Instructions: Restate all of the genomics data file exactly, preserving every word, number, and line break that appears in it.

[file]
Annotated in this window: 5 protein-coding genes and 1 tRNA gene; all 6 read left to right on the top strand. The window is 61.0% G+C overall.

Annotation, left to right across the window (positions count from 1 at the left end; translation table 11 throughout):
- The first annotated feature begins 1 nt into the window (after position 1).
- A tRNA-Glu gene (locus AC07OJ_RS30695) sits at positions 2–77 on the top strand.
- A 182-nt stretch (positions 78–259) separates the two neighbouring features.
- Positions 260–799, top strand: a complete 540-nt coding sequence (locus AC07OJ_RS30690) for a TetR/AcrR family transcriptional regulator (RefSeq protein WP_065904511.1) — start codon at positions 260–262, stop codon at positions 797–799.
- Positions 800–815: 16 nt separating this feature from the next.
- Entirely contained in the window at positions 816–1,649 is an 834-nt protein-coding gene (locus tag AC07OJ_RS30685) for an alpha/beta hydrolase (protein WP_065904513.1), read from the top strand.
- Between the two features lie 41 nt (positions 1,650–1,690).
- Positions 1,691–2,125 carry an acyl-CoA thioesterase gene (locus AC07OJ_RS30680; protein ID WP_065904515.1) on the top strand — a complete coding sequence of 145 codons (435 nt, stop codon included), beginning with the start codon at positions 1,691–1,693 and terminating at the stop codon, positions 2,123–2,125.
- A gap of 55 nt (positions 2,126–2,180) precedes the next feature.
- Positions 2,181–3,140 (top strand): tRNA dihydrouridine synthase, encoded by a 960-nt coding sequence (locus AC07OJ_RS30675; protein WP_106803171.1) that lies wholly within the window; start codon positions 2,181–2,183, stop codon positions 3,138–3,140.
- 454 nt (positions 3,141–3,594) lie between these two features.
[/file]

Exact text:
Annotated in this window: 5 protein-coding genes and 1 tRNA gene; all 6 read left to right on the top strand. The window is 61.0% G+C overall.

Annotation, left to right across the window (positions count from 1 at the left end; translation table 11 throughout):
- The first annotated feature begins 1 nt into the window (after position 1).
- A tRNA-Glu gene (locus AC07OJ_RS30695) sits at positions 2–77 on the top strand.
- A 182-nt stretch (positions 78–259) separates the two neighbouring features.
- Positions 260–799, top strand: a complete 540-nt coding sequence (locus AC07OJ_RS30690) for a TetR/AcrR family transcriptional regulator (RefSeq protein WP_065904511.1) — start codon at positions 260–262, stop codon at positions 797–799.
- Positions 800–815: 16 nt separating this feature from the next.
- Entirely contained in the window at positions 816–1,649 is an 834-nt protein-coding gene (locus tag AC07OJ_RS30685) for an alpha/beta hydrolase (protein WP_065904513.1), read from the top strand.
- Between the two features lie 41 nt (positions 1,650–1,690).
- Positions 1,691–2,125 carry an acyl-CoA thioesterase gene (locus AC07OJ_RS30680; protein ID WP_065904515.1) on the top strand — a complete coding sequence of 145 codons (435 nt, stop codon included), beginning with the start codon at positions 1,691–1,693 and terminating at the stop codon, positions 2,123–2,125.
- A gap of 55 nt (positions 2,126–2,180) precedes the next feature.
- Positions 2,181–3,140 (top strand): tRNA dihydrouridine synthase, encoded by a 960-nt coding sequence (locus AC07OJ_RS30675; protein WP_106803171.1) that lies wholly within the window; start codon positions 2,181–2,183, stop codon positions 3,138–3,140.
- 454 nt (positions 3,141–3,594) lie between these two features.